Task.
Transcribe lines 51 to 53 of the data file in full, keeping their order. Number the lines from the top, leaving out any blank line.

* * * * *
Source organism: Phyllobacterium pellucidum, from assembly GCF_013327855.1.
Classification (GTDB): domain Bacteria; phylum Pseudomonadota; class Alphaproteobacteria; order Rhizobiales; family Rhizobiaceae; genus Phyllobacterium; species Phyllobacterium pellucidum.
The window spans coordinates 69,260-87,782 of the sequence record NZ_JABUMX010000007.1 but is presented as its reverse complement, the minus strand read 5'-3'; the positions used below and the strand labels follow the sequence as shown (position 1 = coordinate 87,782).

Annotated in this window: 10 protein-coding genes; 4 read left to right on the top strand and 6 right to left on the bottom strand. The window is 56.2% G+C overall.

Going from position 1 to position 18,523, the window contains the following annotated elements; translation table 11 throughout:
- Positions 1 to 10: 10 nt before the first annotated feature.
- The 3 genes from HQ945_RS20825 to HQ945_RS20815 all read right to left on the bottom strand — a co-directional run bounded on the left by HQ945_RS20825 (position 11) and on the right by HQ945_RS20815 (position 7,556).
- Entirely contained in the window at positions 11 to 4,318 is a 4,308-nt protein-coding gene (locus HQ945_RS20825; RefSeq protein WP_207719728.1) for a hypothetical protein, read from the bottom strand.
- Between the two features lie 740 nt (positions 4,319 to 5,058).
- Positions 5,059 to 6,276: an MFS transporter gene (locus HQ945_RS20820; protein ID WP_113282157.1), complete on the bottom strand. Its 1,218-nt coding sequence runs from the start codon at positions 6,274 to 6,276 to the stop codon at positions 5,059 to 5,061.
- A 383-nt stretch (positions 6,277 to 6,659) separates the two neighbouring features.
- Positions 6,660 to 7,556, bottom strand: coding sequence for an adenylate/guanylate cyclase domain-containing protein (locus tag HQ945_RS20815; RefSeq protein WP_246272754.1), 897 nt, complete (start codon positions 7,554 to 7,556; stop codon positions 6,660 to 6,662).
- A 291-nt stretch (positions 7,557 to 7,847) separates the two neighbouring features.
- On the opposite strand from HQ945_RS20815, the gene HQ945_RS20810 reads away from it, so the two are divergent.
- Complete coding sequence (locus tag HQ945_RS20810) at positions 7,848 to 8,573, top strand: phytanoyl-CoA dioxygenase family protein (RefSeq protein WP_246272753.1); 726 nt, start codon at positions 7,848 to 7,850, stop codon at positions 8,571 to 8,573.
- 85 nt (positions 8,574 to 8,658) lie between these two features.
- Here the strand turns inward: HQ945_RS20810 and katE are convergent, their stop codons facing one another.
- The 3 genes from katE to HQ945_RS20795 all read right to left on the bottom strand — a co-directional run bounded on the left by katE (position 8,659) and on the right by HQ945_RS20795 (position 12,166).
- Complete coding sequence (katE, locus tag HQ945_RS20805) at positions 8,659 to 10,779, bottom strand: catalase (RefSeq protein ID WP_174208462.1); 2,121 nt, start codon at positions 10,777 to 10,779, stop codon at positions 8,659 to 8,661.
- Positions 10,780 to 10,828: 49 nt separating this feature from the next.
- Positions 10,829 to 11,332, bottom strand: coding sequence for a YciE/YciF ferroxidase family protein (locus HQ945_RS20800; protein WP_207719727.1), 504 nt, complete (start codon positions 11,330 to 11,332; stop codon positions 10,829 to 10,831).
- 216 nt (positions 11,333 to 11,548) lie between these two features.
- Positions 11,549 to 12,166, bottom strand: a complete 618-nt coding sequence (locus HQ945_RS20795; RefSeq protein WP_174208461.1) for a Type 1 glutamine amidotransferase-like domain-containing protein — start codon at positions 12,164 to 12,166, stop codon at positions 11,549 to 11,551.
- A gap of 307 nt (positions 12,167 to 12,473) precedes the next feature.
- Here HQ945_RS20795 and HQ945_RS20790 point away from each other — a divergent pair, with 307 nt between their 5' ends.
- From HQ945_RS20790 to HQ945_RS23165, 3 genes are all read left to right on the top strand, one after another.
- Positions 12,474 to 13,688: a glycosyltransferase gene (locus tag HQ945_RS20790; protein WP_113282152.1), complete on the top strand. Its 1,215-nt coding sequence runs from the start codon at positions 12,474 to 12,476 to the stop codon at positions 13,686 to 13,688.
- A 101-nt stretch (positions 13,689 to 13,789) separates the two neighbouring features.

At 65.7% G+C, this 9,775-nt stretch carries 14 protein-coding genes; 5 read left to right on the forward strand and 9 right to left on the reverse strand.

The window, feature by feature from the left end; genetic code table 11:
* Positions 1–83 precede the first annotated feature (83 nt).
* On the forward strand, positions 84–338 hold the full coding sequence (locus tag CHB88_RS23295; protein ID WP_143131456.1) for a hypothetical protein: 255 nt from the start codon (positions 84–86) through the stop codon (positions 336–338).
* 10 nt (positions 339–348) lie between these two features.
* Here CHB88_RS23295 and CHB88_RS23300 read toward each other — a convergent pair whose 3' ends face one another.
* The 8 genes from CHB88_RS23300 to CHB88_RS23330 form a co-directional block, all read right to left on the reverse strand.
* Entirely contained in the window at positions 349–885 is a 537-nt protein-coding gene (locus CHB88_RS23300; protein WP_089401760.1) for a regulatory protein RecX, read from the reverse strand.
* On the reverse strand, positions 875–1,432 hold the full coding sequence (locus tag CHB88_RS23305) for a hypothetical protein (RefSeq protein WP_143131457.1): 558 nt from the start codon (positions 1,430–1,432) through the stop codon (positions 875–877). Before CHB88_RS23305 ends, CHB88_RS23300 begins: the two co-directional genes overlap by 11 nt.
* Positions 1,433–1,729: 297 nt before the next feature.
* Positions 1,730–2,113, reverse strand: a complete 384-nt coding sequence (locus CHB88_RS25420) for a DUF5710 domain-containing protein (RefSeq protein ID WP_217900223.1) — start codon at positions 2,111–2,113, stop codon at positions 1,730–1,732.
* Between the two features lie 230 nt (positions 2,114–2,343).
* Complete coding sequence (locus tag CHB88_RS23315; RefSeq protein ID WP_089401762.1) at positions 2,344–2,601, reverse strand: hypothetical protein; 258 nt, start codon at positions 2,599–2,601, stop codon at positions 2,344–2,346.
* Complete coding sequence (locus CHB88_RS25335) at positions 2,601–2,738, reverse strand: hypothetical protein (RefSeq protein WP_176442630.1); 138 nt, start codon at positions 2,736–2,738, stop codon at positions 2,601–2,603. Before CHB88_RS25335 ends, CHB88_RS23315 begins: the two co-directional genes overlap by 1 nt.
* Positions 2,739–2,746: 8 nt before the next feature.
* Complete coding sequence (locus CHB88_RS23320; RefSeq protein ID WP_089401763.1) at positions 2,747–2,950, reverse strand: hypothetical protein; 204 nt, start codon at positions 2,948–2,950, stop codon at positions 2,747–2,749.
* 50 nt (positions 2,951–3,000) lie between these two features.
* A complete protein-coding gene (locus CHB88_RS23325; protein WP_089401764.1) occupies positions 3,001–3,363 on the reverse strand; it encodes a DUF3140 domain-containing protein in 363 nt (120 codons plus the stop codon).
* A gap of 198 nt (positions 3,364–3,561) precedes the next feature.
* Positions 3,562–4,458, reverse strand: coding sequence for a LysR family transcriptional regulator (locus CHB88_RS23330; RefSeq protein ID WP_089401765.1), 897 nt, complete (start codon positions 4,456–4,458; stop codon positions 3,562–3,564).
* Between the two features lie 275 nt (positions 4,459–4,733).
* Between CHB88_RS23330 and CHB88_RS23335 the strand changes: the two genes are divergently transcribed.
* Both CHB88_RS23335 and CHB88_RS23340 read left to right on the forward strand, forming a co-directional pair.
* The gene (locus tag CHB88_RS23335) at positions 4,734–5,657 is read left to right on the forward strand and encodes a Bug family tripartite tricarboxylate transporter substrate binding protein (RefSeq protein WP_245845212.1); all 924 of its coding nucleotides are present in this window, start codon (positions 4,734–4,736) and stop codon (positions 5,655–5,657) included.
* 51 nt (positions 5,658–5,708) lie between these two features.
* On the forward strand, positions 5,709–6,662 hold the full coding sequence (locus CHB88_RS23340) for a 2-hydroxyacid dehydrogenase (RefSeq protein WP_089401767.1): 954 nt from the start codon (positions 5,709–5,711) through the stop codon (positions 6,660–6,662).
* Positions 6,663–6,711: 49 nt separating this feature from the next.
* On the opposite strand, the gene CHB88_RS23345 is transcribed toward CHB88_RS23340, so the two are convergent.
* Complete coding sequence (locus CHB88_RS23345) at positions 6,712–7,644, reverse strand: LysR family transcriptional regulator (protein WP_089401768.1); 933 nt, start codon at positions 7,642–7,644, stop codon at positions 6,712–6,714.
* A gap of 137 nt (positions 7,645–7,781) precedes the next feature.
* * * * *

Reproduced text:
* Both CHB88_RS23335 and CHB88_RS23340 read left to right on the forward strand, forming a co-directional pair.
* The gene (locus tag CHB88_RS23335) at positions 4,734–5,657 is read left to right on the forward strand and encodes a Bug family tripartite tricarboxylate transporter substrate binding protein (RefSeq protein WP_245845212.1); all 924 of its coding nucleotides are present in this window, start codon (positions 4,734–4,736) and stop codon (positions 5,655–5,657) included.
* 51 nt (positions 5,658–5,708) lie between these two features.